SCORM, or Sharable Content Object Reference Model, defines a standard for developing e-learning content to be used on any SCORM compliant LMS platform.
Interoperability is the primary benefit of SCORM. Content, once created to SCORM specifications, can be integrated easily and seamlessly into a variety of LMS platforms. Other benefits include cost savings, as content once created does not require constant reprogramming for new platforms or contexts. These benefits increase efficiency and productivity, with training content that is accessible, adaptable, and resilient to changes in technology.
To effectively apply the SCORM standard, you must:
- Begin planning early. The better laid out your training and development content is at the beginning, the better prepared you will be to manage the technical issues involved with SCORM compliance. For example, will your content include embedded video, interactive quizzes, or other technically advanced elements? Will content be stand-alone, or constructed as a part of a larger course? Do you expect users to access content on their desktop or mobile device?
- Ensure that authoring tools are SCORM-compliant. Researching the development tools that will be used to create training content to ensure that each is SCORM-compliant is a must. Some development tools can work with one another regardless of whether they are in line with SCORM standards; however, if one piece is not compliant, the entire content will fail at the seamless integration that is the purpose of SCORM.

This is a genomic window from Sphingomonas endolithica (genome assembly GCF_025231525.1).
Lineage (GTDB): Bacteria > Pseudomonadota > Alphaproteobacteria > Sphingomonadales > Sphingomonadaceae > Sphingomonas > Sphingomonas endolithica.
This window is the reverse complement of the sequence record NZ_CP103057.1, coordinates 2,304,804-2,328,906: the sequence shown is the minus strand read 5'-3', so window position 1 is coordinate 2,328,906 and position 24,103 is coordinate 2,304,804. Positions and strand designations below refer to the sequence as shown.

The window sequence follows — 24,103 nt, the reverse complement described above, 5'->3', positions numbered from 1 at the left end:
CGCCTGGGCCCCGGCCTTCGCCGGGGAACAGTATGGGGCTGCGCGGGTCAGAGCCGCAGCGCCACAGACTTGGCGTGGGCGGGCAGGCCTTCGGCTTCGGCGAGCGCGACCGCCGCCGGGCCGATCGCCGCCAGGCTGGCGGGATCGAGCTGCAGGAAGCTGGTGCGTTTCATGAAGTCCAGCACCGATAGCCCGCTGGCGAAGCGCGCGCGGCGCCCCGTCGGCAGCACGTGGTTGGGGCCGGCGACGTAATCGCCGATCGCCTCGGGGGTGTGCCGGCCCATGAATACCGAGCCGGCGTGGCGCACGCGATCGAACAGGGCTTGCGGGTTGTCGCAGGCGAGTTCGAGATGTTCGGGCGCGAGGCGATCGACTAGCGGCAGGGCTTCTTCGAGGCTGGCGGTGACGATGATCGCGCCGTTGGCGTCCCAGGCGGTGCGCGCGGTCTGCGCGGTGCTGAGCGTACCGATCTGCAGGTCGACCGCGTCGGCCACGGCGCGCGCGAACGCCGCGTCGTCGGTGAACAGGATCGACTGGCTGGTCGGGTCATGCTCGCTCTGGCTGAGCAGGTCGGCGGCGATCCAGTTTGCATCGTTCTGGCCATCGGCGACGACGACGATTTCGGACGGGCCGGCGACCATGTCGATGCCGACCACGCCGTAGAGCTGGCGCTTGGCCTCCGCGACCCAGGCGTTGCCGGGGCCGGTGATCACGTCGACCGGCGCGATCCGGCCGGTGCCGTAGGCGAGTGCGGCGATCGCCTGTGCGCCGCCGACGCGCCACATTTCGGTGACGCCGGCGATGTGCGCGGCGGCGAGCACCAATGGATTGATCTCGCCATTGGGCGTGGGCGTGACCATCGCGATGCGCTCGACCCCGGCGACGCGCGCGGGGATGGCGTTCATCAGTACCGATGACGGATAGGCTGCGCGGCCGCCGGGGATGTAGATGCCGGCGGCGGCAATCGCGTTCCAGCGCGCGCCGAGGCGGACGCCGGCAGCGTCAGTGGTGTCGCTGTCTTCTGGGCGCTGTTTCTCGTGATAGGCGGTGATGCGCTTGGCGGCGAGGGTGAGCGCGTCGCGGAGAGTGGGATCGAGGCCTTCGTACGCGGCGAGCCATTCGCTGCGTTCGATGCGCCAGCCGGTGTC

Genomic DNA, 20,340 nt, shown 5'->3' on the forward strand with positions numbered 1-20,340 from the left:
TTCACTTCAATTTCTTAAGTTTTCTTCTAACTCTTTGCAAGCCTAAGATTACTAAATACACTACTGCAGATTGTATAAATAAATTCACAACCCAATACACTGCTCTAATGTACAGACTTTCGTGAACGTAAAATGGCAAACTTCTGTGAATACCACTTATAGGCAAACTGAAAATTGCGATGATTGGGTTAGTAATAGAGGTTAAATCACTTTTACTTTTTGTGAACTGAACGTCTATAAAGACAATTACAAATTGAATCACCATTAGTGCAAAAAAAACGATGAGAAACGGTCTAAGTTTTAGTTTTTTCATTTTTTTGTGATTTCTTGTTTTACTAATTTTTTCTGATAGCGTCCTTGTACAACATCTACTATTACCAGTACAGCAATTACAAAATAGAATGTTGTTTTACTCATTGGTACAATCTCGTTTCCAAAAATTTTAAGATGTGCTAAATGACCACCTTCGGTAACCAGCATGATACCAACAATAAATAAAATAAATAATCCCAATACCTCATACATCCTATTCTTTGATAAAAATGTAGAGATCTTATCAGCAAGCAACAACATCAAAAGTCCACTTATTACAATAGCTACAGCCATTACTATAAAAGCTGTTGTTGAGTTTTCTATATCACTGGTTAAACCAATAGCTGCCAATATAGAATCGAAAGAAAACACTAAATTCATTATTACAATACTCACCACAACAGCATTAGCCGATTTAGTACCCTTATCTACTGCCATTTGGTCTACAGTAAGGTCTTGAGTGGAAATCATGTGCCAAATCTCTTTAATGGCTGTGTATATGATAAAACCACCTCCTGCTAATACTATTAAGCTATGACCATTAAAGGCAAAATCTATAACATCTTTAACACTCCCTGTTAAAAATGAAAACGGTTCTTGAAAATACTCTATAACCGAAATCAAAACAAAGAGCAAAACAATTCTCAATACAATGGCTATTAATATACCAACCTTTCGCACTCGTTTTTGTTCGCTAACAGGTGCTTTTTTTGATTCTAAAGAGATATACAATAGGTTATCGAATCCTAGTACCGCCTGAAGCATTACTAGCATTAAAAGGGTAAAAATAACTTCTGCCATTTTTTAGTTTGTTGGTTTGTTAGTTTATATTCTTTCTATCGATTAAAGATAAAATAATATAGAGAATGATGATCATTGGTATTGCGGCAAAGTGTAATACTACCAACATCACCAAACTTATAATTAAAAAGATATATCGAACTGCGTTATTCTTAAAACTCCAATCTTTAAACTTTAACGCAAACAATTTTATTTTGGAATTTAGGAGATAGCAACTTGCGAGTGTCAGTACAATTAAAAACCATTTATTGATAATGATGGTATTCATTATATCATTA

- Determine the ideal SCORM package. Modern authoring tools allow highly advanced content integrations within the SCORM standard. Some have integrated gamification, with the ability to track and report who has reviewed content and practiced learning simulations, and how many times they have completed a session. Others can track learner strengths and weaknesses, engagement of students, and help you to determine the ROI of training efforts. Decide which features are most important to you and choose your authoring suite accordingly.
- Develop content and success criteria. Get to work on the actual content of the course, incorporating features from authoring tools. Determine effective criteria to measure performance: will students be regarded as successful on the basis of participation, test or simulation results, long-term application of learned material, or a quantitative increase in productivity or efficiency? Determine criteria for success at the outset, and build the measuring, tracking, and reporting of indicators directly into the training itself.
- Conduct a pilot program. As with any training and development effort, a small-scale rollout of content before a wide release allows your team to work out any issues that may arise during delivery. Whether there are technical, content, or reporting issues, it is better to uncover them before a small audience and resolve problems before a program is released to a large group.
- Launch, track, and reward. After a successful pilot program delivery, the next step is to launch to the complete group and track results. If you find participant motivation through competition, consider creating a ‘leaderboard’ to show advancement through a course or series of training exercises; if not, a more private congratulatory email may be motivation for continued engagement.
Creating a development program that meets the SCORM standards offers many benefits to the developer. Primarily, the advantage is that content created to these standards is essentially plug-and-play on any SCORM LMS, allowing content to be seamlessly integrated in a variety of settings. Ensuring that your development tools are SCORM compliant is the first step in creating interoperable content that can be used and reused without additional investment of time or resources.
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